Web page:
Man has that strong compulsion to build, to bring something new to fruition. Man here refers to Mathijs Lieshout, a Dutch artist presently residing in South Africa. He moved there when his wife Marieke got a job there.
Mathijs worked in a room with Meghan Judge, a South African artist. There were many artists working in different media and styles in the huge studio space on the third floor of Anstey’s Building, 59 Joubert Street. Mathijs struck me as a very busy man, with sheets of tracing paper and partially coloured papers filled with dark, straight lines scattered all round the smaller cubicle. Looking closely, the drawings reminded one of architectural sketches.
Mathijs Lieshout was more interested in the process of building, than with building with a function in mind. He would go into a finished building, and literally occupy the void within with his structure/work. As a student, his works for the university’s coursework went counter to what his professors were used to. And as with many institutions of formal learning where new knowledge struggles, he flunked his fourth year courses. Not to be deterred, he moved to the Painting section where the head of the department seemed intrigued by his ideas.
In that period, while his classmates were interested in making paintings in the traditional sense-as something that can be collected and shared amongst individuals, he turned his studio into an art gallery of sorts and invited his classmates to display their work! In a sense, his student work was more interested in recreating the process and relocation of artworks, than with the making of art. The result-he studied Painting without creating one painting for review! Yes, he still graduated formally as an artist. Talk about artists getting artistic license! Education became what it should really preach- a flexible use of established criteria to analyze new data, without stifling it with outmoded ideologies.
Since then, the happy fellow has moved on in life, building process-based structures that look like gigantic nests in spaces- a shopping mall, an open forest, etc. The performance of building fixates his mind, like a theatre performance solely preoccupied with putting up a good show, irreverent to the morale. The message is in the process of building.
A year ago, when he arrived in South Africa, he tried working in Pretoria but felt the vibe of the city was not inspiring enough. He kept on returning to Johannesburg, walking around the spaces. He finally settled there, and soon started making sketches for an upcoming project at the Johannesburg City Library.
The huge library is housed in a 1930’s Italianate building designed by John Perry. The collection grew from the initial contributions of a group of prominent South Africans in 1889 to have over 1.5million books in its shelves. For the artist, it has an extremely rich cache of art books, and is called the Michaelis Art Collection. The library also had a small studio for artists attached to its façade. Mathijs Lieshout had found his space! He started working with the young artists there- Bongi Nxasana, Mongezi Ncombo, Lungi, Thumi, David etc. There are more names, as some of these artists come and go freely. Its all well. First names would suffice, for now. The artists have total freedom over the work they produce. They take responsibility. That is the flexible relationship that Mathijs prefers when working with students.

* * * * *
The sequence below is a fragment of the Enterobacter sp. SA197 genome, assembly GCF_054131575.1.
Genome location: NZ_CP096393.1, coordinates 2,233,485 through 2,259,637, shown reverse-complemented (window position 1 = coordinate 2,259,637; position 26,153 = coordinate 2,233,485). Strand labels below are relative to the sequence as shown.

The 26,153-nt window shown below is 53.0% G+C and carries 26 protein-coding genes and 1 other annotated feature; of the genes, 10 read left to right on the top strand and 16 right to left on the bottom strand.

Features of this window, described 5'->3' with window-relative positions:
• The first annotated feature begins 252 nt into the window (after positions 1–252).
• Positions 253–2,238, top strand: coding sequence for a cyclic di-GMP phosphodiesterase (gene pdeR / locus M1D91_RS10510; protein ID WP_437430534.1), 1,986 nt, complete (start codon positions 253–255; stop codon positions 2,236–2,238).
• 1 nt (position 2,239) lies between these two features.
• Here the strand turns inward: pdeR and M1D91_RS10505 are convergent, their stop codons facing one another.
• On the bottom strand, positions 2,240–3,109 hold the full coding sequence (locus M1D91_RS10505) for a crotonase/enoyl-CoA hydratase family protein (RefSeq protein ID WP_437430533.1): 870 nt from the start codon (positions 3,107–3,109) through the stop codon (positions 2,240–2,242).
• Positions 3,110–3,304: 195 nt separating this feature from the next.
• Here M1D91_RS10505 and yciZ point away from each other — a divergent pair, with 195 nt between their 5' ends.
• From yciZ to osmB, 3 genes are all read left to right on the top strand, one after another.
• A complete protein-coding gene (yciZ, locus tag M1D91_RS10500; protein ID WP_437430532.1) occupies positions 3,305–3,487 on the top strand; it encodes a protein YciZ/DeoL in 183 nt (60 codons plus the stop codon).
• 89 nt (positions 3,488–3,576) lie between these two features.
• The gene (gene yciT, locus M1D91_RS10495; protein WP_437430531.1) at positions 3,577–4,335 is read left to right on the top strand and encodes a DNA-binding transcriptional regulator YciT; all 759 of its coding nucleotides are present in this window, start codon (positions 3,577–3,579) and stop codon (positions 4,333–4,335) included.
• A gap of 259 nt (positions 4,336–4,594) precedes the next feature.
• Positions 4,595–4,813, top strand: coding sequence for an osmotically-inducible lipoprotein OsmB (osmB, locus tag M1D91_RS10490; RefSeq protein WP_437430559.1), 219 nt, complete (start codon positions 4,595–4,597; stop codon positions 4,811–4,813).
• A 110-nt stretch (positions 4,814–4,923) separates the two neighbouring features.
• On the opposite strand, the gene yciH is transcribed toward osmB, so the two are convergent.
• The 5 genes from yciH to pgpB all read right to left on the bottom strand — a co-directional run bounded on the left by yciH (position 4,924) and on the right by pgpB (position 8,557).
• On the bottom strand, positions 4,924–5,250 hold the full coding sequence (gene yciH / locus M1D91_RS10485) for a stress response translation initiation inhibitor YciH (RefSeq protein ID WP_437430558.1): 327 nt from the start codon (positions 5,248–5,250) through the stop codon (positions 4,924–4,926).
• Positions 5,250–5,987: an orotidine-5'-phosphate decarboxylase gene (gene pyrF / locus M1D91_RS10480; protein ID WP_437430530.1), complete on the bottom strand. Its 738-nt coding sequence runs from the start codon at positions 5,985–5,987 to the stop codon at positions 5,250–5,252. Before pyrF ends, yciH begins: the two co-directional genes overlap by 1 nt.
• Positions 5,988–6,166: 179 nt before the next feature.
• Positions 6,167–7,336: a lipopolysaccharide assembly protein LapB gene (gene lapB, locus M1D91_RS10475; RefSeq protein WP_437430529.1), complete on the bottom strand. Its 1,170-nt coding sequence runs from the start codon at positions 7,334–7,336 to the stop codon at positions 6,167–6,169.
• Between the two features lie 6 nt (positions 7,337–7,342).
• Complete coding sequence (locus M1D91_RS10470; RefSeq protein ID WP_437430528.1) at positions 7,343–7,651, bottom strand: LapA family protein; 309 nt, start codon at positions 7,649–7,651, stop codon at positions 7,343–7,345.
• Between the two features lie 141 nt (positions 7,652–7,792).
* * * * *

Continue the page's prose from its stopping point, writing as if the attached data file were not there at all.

After a while, he and his friend George Togara decided to open an art gallery to help promote and sell the works of these young artists. They found the ideal space for their budget. The gallery is called Togara and Lieshout, on Arts On Main, Maboneng. They are open only on Sundays with the rest of the market, but he hopes to stay open on other days in the near future.
In the interim, Mathijs got approval from the library to build two structures in the spaces between the 1930 building and the renovations of 2012. The initial drawings are on display to the public. It shows a structure made of light, treated wood, joined in shafts rand rising from the ground floor to spiral across the elevators. One can imagine it- a maze of ochre wood waving in the air, breaking the overhead light of bulbs into sharp shards of broken light. The imagined space conjures an idea of sound being distorted by the interference. The artist takes advantage of the space that the architect has left off.
Mathijs Lieshout’s work, by its mere creation, counters the notion of building with reason, or functionality. This references some of the structures built in certain ancient civilizations whose function or purpose are yet to be fully understood. We can only speculate. So does Mathijs, questioning the space, engaging the voids. That is important enough.